The read/write heads of a hard disk drive are moved back and forth over the magnetic platters by a linear motor. This motor consists of a coil that moves in a strong magnetic field, combined with some sophisticated electronics that drives it such that the read/write heads are quickly positioned to the desired location. By now enough hard disk drives have crashed that every enthusiast should have no trouble getting his or her hands on one and using it for other purposes. As the head motor has a fairly long stroke and can supply considerable force, we used it in this project to build a special sort of clock. If you simply apply a DC voltage to the coil, the arm jumps from one end to the other one with a bang. If you reverse the polarity of the voltage, the arm moves in the opposite direction. The voltage applied to the coil can be controlled by a PC with the aid of a Darlington circuit (Figure 1).
We used one of the pins of the Centronics port on the computer (K1 in the schematic drawing) to drive the circuit. Here the control signal is provided by pin 2 of the Centronics connector, which corto bit 0 of port H378. Pin 19 (ground) is tied to the ground line of the control circuit. Use a hefty AC power adapter for the power supply; it must be able to deliver at least 2 A. The mechanical design of the clock is rather unusual. It consists of a length of curtain rail arranged at an oblique angle, along which a steel ball from a ball bearing can be propelled upward and roll back down under its own weight. If the ball is struck by a blow whose strength depends on the time of day, it will travel for a certain distance along the curtain rail. By observing the motion of the ball, you can read the time (approximately) from an hours scale marked along the length of the rail.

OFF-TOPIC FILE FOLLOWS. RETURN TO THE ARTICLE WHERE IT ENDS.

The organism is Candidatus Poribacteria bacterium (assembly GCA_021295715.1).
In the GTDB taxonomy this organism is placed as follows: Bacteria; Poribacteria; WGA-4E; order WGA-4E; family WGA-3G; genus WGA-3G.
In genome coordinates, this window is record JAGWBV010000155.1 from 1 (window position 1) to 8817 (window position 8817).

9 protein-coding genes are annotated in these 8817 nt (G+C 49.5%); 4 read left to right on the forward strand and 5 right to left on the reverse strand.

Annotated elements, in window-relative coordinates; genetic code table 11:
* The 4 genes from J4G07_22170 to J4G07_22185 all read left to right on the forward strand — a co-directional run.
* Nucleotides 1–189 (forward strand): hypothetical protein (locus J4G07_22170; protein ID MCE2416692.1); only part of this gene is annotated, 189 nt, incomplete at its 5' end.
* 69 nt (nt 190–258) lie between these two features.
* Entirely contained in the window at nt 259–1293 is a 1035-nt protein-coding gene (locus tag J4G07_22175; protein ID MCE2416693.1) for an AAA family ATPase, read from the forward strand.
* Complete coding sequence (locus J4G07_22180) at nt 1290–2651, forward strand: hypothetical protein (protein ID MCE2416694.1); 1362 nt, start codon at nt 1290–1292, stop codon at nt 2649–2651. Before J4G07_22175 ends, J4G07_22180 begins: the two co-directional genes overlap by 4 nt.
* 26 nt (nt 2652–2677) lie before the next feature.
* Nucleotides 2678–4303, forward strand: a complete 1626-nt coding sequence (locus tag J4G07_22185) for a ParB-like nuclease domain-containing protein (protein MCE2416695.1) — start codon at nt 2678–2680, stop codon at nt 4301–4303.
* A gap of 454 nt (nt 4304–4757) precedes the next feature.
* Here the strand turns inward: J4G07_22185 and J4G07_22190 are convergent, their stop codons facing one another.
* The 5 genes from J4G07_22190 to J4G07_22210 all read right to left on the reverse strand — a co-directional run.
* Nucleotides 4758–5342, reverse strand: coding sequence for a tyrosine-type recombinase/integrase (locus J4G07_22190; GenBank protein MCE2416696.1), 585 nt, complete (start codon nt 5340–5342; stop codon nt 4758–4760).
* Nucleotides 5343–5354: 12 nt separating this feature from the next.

The previously mentioned head motor from a discarded hard disk drive is used to generate the impact on the ball. The ball rests against the arm of the motor when it is at its lowest point on the rail. The computer calculates the force of the impact and drives the motor for a certain length of time. The program for the clock is written in Visual Basic and has a simple design. The software is extensively documented. Now for some practical details on the clock:
Rail length approx. 160 cm (5’ 5”)
– Height difference (top/bottom) approx.
10 cm (5”)
– Ball diameter 17 mm (11/16”)
– Head motor coil resistance 5–15 Ω (depending
on hard disk model)
Coil voltage 5–12 V (depending on coil
The hours scale on the rail must be determined experimentally after first adjusting the
impact for 12.00 h so the ball nearly reachesthe highest point of the rail.